Answer: Does it even matter?  Consider the quote we just heard: only those who are faithful to God the King can see the situation as it really is.  That makes sense to us, no matter the context, time, or meaning.  If you are a faithful follower, you will see and comprehend what is going on; if not, then chaos will be your view with little understanding at all.

Question: Why isn‘t Malachi’s description of the End – whichever End he is referring to – done to strike terror into the hearts of the wicked?

Answer: Because Malachi, as God’s prophet, was delivering a message to his devout believers, and so that message was designed to comfort them because of their faithfulness.

Question: Will anything else be revealed besides what Malachi reveals?

Answer: Yes, whatever we know (or think we know), there will be more to come, more to be revealed.  Who will stand and who will be destroyed by their sinful pride is the final test of the devout and the condemned?

The ultimate reward for believers and all those who hang on until the very End – salvation, saving grace from the Almighty, and love and safety forever.

Now let’s look at Luke’s message from chapter 21.

Notice that Jesus did NOT start this End of the World discussion; his apostles did.  They noted the majesty and the wonder of the Temple in Jerusalem, but Jesus told them that even that mighty building would fall.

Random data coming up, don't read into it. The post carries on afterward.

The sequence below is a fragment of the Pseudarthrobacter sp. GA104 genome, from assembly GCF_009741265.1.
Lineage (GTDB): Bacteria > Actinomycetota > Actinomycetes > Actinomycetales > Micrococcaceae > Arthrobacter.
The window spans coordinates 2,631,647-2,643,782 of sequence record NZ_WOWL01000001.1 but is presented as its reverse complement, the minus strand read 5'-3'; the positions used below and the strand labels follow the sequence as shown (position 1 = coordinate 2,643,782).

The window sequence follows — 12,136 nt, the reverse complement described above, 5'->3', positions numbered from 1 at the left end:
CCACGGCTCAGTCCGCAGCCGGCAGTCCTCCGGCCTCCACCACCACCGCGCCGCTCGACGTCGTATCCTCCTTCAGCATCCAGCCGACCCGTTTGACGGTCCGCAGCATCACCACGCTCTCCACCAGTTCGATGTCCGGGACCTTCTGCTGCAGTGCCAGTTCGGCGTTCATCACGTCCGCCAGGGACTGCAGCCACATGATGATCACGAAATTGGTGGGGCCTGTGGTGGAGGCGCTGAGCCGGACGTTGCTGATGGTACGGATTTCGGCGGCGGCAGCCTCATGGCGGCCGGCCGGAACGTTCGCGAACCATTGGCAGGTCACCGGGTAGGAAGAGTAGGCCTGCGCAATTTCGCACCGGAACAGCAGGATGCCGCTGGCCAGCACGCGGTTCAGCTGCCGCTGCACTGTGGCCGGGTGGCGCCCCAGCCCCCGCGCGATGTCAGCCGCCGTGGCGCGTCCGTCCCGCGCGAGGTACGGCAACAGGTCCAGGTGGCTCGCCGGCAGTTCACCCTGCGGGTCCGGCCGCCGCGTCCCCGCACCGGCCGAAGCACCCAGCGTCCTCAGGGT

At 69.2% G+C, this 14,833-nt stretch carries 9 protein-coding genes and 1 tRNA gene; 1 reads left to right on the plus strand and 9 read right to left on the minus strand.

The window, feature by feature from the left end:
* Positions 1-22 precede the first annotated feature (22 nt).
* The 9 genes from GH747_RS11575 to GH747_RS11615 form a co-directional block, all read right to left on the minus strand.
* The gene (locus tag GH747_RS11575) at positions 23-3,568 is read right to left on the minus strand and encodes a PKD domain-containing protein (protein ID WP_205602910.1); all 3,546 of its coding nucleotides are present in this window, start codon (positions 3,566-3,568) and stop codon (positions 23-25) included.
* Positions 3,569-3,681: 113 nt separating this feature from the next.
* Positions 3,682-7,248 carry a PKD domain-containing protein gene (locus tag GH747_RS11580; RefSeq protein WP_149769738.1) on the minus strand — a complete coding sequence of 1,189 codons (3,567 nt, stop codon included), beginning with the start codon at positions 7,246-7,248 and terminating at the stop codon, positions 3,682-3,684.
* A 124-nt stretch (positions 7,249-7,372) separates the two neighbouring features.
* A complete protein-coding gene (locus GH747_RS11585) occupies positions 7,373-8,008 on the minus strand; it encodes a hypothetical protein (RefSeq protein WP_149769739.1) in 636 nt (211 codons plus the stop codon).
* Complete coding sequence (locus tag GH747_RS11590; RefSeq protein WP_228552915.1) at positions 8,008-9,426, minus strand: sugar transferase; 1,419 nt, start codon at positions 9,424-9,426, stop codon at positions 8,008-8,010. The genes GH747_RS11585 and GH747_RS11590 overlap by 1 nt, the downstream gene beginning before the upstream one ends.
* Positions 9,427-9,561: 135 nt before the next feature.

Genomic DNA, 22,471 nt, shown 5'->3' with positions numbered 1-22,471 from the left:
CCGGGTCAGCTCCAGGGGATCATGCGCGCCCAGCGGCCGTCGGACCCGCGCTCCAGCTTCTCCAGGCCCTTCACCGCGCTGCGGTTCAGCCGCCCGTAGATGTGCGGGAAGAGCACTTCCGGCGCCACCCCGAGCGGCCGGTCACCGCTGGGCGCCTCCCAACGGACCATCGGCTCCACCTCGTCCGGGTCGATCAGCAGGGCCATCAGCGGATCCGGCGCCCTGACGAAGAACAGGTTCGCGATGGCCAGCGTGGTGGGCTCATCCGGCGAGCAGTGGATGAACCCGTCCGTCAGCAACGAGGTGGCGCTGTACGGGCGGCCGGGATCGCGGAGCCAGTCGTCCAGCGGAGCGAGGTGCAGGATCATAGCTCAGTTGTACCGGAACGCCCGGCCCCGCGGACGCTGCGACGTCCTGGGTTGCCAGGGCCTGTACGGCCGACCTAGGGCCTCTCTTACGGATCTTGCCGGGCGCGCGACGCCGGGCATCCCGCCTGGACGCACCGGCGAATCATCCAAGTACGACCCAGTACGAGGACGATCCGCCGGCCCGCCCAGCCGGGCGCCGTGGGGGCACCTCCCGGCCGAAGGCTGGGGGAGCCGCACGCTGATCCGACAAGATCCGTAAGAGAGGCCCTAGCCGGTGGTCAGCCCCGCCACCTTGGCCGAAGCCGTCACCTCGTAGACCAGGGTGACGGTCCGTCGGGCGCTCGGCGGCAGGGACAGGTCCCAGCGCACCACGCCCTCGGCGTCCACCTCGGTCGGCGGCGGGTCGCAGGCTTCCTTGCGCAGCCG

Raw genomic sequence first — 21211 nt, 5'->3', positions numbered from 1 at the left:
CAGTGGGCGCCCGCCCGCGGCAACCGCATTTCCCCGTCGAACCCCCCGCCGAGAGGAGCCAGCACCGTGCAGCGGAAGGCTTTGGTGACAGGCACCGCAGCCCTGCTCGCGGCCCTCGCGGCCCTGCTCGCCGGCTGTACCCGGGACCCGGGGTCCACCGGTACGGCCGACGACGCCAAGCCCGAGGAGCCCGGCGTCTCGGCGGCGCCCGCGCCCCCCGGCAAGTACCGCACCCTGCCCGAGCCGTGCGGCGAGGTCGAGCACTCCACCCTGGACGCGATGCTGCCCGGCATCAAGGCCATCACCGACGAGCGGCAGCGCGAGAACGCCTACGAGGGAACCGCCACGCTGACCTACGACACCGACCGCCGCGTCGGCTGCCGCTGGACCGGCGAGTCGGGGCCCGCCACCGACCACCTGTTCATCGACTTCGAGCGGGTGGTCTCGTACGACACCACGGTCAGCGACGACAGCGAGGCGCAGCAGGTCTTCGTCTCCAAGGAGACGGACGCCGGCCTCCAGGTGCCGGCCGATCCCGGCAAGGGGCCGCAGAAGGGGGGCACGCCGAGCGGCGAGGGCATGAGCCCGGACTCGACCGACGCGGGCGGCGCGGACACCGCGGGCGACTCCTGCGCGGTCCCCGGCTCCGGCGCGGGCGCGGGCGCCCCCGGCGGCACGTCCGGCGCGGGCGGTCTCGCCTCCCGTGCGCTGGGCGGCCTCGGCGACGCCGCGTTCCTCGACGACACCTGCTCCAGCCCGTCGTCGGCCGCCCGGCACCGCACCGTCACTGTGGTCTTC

I’m sure that got their attention.

The Temple they were viewing was NOT the same one that Solomon had built 1000 years earlier.  The Babylonians destroyed that one in 585 B.C. and carried off all the golden items inside back to their own kingdom.  The Temple the Apostles and Jesus were seeing was built by the original King Herod as a way to curry favor with the Jewish people and to solidify his standing as the Roman-supported “King of the Jews.”  It may have been larger than the original Temple, it may have been more impressive, but it was NOT the original Temple.  It was a substitute that was used to worship God and to try to capture a sense of that golden age when the nation of Israel was mighty, and Yahweh was their God and their guide.

That day was passing quickly.  Small wonder that when Jesus told them about this Temple being destroyed his Apostles might not have been that startled.

However, one thing they might have missed was that Jesus was speaking in a metaphor.  When he said, “not one stone will be left on another,” he was speaking of the Temple of his own body, THE symbol of belief in God Almighty.  If Jesus was speaking of the building itself, he was mistaken because you can journey to Jerusalem today and go to the Western Wall which was one wall of that long-ago Temple…it still stands.

Next, the Apostles asked for signs and a timeline for the End Times.  That’s probably what any of us would have asked too.